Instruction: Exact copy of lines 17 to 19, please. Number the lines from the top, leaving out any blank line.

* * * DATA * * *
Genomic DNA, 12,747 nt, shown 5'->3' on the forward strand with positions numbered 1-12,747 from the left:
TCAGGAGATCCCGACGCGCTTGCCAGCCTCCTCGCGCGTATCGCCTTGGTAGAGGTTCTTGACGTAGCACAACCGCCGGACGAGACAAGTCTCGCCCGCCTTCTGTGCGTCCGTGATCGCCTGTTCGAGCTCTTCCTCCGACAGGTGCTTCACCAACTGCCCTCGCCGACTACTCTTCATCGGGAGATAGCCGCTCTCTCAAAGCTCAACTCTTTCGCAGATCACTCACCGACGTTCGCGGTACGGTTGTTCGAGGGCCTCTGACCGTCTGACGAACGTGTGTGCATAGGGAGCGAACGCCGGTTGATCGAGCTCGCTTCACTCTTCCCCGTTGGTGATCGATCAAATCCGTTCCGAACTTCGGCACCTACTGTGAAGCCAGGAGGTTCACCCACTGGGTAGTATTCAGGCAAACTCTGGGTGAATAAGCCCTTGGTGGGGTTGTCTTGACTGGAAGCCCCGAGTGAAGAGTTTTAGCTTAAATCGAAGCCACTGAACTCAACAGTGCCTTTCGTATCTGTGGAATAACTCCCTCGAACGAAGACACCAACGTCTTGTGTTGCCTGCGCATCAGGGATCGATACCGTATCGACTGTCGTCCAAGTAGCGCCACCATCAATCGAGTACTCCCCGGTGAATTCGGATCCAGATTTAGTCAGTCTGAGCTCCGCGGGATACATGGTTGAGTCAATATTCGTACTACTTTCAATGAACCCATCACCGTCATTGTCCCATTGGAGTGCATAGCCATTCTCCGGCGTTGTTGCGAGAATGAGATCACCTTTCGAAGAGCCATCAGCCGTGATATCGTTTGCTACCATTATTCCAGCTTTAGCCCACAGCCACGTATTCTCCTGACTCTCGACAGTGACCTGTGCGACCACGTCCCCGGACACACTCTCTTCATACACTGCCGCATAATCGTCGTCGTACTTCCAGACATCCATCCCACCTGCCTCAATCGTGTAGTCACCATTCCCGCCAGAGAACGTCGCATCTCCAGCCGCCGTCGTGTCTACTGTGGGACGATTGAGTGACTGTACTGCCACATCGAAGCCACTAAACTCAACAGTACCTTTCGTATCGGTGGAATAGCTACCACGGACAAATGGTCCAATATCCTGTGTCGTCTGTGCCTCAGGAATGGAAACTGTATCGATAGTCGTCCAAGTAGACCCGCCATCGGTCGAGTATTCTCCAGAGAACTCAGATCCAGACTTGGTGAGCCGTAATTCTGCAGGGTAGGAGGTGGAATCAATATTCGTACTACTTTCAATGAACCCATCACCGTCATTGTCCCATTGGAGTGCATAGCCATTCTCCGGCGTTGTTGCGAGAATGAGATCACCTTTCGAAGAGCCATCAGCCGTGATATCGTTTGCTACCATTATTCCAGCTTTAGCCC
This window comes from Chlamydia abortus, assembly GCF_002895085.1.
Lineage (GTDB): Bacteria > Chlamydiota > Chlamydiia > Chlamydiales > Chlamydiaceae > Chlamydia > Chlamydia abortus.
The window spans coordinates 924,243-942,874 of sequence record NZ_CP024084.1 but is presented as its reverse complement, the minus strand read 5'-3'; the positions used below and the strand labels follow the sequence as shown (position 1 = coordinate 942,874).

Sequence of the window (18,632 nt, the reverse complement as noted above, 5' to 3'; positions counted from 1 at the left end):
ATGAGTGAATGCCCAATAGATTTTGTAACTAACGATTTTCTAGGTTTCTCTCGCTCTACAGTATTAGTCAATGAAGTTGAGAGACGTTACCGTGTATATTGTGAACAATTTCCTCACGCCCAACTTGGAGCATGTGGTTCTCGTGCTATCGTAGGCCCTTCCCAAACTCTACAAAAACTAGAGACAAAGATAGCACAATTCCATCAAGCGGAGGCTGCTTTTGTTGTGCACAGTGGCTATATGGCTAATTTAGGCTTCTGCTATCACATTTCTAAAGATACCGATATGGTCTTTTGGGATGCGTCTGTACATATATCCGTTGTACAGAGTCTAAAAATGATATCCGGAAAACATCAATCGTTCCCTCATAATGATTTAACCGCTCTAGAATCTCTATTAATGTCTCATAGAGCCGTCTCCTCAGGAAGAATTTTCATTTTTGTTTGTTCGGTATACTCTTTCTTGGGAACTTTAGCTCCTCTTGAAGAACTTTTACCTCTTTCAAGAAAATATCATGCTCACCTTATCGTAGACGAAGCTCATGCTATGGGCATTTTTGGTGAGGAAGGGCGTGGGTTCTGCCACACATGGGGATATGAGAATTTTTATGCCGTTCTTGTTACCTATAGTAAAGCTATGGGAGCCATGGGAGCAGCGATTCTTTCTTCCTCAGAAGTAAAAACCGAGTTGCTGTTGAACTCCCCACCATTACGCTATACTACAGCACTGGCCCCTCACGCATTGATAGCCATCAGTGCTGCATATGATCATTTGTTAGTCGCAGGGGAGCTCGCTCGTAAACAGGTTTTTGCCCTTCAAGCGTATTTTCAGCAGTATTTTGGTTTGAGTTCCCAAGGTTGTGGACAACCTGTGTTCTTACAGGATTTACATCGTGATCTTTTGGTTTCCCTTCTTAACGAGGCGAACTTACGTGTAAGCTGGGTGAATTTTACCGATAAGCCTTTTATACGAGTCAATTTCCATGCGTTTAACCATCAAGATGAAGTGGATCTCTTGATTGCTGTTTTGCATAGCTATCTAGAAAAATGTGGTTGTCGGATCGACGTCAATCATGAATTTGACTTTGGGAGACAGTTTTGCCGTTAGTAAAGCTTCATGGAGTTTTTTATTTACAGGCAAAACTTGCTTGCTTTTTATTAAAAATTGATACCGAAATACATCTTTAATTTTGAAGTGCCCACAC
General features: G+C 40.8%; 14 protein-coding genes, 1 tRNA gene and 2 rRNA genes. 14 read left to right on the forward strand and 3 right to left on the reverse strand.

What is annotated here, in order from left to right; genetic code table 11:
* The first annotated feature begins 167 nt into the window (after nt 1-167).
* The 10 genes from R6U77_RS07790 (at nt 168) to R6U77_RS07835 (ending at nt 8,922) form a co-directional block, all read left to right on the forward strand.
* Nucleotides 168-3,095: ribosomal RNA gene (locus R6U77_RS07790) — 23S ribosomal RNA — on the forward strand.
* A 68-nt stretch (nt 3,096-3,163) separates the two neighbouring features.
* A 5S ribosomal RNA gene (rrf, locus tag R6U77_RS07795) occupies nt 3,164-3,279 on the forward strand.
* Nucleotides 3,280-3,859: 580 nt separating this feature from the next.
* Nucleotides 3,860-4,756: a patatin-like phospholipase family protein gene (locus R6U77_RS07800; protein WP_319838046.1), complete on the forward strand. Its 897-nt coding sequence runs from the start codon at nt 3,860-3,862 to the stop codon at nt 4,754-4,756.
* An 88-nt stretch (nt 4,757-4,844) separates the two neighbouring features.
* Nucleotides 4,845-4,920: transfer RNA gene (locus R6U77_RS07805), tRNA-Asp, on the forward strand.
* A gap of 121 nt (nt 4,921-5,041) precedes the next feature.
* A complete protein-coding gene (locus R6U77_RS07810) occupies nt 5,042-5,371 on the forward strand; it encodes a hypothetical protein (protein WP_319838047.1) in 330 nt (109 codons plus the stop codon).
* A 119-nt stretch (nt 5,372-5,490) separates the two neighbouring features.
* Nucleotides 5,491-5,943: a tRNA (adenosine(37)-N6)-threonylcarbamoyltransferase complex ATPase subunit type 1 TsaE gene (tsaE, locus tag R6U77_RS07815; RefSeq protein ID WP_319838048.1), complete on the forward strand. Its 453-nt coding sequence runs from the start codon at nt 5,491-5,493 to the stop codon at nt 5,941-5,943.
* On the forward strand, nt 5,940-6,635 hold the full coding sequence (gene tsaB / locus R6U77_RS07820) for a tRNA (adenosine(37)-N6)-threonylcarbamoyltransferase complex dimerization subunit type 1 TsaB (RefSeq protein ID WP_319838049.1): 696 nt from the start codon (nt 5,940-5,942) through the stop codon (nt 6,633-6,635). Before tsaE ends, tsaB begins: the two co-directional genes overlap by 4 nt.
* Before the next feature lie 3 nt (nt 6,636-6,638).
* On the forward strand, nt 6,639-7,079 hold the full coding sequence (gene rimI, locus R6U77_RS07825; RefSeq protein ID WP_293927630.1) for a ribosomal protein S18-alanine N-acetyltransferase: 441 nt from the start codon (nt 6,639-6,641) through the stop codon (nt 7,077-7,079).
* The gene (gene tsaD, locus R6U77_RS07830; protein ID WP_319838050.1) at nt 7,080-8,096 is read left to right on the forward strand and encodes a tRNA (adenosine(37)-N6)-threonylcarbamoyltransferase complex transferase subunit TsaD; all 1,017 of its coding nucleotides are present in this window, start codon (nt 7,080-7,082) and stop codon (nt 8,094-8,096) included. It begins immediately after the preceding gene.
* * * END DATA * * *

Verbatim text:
* An 88-nt stretch (nt 4,757-4,844) separates the two neighbouring features.
* Nucleotides 4,845-4,920: transfer RNA gene (locus R6U77_RS07805), tRNA-Asp, on the forward strand.
* A gap of 121 nt (nt 4,921-5,041) precedes the next feature.